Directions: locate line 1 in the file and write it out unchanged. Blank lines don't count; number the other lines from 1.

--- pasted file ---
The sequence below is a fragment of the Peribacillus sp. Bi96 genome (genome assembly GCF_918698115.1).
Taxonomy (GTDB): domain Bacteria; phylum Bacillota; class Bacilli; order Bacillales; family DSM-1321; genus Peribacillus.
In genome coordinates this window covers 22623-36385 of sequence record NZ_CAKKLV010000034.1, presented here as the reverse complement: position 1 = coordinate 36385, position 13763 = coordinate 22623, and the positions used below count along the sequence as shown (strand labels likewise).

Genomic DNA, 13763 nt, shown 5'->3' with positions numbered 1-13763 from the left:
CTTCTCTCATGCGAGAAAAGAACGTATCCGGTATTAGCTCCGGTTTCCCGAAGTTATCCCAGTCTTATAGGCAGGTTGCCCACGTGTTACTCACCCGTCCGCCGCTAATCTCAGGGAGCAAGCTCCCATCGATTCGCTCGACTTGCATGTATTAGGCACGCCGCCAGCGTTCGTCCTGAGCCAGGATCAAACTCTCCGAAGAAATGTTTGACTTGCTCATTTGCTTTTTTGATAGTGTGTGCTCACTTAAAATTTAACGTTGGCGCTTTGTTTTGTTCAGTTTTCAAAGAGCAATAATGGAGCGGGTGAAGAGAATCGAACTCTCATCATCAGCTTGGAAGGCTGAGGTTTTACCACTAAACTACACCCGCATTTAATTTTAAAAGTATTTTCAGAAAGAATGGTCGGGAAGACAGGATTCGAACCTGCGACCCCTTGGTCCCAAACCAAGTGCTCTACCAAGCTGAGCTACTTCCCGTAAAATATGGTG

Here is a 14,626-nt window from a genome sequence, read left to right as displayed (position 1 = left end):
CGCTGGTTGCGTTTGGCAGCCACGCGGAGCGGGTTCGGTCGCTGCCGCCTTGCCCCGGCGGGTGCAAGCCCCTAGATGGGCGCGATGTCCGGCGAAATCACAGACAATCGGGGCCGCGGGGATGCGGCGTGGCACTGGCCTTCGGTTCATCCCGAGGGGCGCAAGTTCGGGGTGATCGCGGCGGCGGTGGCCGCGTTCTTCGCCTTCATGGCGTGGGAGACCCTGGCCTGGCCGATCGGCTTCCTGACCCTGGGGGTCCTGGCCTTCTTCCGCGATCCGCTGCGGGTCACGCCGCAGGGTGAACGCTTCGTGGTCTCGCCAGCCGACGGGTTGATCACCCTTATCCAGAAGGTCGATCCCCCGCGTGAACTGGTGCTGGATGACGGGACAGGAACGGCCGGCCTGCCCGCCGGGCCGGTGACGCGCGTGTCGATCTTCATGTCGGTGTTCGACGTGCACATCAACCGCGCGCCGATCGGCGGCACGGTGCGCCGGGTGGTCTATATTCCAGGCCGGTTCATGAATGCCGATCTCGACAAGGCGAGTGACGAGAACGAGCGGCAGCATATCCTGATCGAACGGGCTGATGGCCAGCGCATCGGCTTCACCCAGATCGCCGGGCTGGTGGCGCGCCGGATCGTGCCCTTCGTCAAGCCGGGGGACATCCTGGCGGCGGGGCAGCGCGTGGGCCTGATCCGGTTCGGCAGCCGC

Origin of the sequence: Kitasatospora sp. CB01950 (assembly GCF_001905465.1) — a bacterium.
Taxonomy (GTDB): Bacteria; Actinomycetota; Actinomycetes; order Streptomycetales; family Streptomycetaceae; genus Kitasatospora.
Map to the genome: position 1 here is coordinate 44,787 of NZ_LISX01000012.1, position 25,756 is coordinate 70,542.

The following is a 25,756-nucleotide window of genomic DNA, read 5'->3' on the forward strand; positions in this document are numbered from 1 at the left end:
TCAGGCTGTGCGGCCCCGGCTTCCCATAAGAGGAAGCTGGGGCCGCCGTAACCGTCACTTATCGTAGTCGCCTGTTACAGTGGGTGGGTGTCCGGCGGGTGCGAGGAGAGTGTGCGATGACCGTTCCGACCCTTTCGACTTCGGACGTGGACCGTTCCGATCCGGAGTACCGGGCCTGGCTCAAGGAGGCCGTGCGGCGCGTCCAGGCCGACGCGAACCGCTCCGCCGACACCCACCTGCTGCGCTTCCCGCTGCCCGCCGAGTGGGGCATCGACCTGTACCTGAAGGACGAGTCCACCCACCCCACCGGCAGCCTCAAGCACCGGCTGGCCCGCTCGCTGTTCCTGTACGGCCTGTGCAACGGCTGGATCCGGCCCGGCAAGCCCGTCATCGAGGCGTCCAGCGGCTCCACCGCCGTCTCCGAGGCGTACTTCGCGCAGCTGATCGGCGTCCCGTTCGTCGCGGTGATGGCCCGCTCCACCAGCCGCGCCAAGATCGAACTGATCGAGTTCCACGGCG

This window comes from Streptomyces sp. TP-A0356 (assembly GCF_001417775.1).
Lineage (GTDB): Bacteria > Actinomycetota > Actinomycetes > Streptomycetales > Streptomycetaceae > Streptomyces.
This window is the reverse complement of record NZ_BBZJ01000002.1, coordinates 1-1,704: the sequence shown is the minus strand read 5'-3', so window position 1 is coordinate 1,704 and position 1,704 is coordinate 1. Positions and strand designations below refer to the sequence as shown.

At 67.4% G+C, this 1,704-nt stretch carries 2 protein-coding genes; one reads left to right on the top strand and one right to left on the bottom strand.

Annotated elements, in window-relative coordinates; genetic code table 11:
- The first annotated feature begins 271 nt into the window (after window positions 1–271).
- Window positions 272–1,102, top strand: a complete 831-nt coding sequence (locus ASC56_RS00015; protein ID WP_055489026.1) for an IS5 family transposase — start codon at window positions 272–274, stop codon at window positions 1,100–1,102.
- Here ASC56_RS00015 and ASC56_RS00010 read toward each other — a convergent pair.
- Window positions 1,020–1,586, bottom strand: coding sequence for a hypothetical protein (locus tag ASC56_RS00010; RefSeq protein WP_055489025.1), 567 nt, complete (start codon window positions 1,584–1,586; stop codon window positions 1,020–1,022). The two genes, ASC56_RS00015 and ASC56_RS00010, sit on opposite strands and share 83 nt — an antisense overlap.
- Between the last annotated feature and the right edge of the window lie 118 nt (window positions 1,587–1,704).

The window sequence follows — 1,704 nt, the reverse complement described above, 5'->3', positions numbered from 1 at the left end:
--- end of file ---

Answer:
The sequence below is a fragment of the Peribacillus sp. Bi96 genome (genome assembly GCF_918698115.1).